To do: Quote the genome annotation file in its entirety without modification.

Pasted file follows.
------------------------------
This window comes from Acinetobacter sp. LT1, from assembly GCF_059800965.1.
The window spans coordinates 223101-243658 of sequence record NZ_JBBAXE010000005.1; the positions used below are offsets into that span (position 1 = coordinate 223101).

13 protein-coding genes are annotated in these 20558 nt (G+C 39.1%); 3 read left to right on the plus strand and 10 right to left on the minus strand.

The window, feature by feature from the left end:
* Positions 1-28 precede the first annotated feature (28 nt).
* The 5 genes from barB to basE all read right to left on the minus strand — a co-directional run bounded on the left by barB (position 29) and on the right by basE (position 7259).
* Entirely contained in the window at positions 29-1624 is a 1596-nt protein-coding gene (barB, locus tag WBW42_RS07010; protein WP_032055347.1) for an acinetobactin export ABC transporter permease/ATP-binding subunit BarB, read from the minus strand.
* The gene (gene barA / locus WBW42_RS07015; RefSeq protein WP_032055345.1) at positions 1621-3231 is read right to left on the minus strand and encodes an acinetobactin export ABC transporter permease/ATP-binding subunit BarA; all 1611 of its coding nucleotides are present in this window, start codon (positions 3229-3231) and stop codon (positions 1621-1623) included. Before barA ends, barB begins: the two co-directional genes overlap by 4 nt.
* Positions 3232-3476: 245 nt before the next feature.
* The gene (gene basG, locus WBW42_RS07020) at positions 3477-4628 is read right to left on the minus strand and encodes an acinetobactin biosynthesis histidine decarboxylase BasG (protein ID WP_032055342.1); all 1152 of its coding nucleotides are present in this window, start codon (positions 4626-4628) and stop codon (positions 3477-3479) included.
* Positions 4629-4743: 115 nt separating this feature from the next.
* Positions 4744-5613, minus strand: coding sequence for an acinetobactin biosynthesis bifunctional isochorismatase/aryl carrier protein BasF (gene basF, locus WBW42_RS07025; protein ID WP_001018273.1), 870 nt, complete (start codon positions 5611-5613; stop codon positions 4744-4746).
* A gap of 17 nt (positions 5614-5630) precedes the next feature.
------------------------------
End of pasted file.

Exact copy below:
This window comes from Acinetobacter sp. LT1, from assembly GCF_059800965.1.
The window spans coordinates 223101-243658 of sequence record NZ_JBBAXE010000005.1; the positions used below are offsets into that span (position 1 = coordinate 223101).

13 protein-coding genes are annotated in these 20558 nt (G+C 39.1%); 3 read left to right on the plus strand and 10 right to left on the minus strand.

The window, feature by feature from the left end:
* Positions 1-28 precede the first annotated feature (28 nt).
* The 5 genes from barB to basE all read right to left on the minus strand — a co-directional run bounded on the left by barB (position 29) and on the right by basE (position 7259).
* Entirely contained in the window at positions 29-1624 is a 1596-nt protein-coding gene (barB, locus tag WBW42_RS07010; protein WP_032055347.1) for an acinetobactin export ABC transporter permease/ATP-binding subunit BarB, read from the minus strand.
* The gene (gene barA / locus WBW42_RS07015; RefSeq protein WP_032055345.1) at positions 1621-3231 is read right to left on the minus strand and encodes an acinetobactin export ABC transporter permease/ATP-binding subunit BarA; all 1611 of its coding nucleotides are present in this window, start codon (positions 3229-3231) and stop codon (positions 1621-1623) included. Before barA ends, barB begins: the two co-directional genes overlap by 4 nt.
* Positions 3232-3476: 245 nt before the next feature.
* The gene (gene basG, locus WBW42_RS07020) at positions 3477-4628 is read right to left on the minus strand and encodes an acinetobactin biosynthesis histidine decarboxylase BasG (protein ID WP_032055342.1); all 1152 of its coding nucleotides are present in this window, start codon (positions 4626-4628) and stop codon (positions 3477-3479) included.
* Positions 4629-4743: 115 nt separating this feature from the next.
* Positions 4744-5613, minus strand: coding sequence for an acinetobactin biosynthesis bifunctional isochorismatase/aryl carrier protein BasF (gene basF, locus WBW42_RS07025; protein ID WP_001018273.1), 870 nt, complete (start codon positions 5611-5613; stop codon positions 4744-4746).
* A gap of 17 nt (positions 5614-5630) precedes the next feature.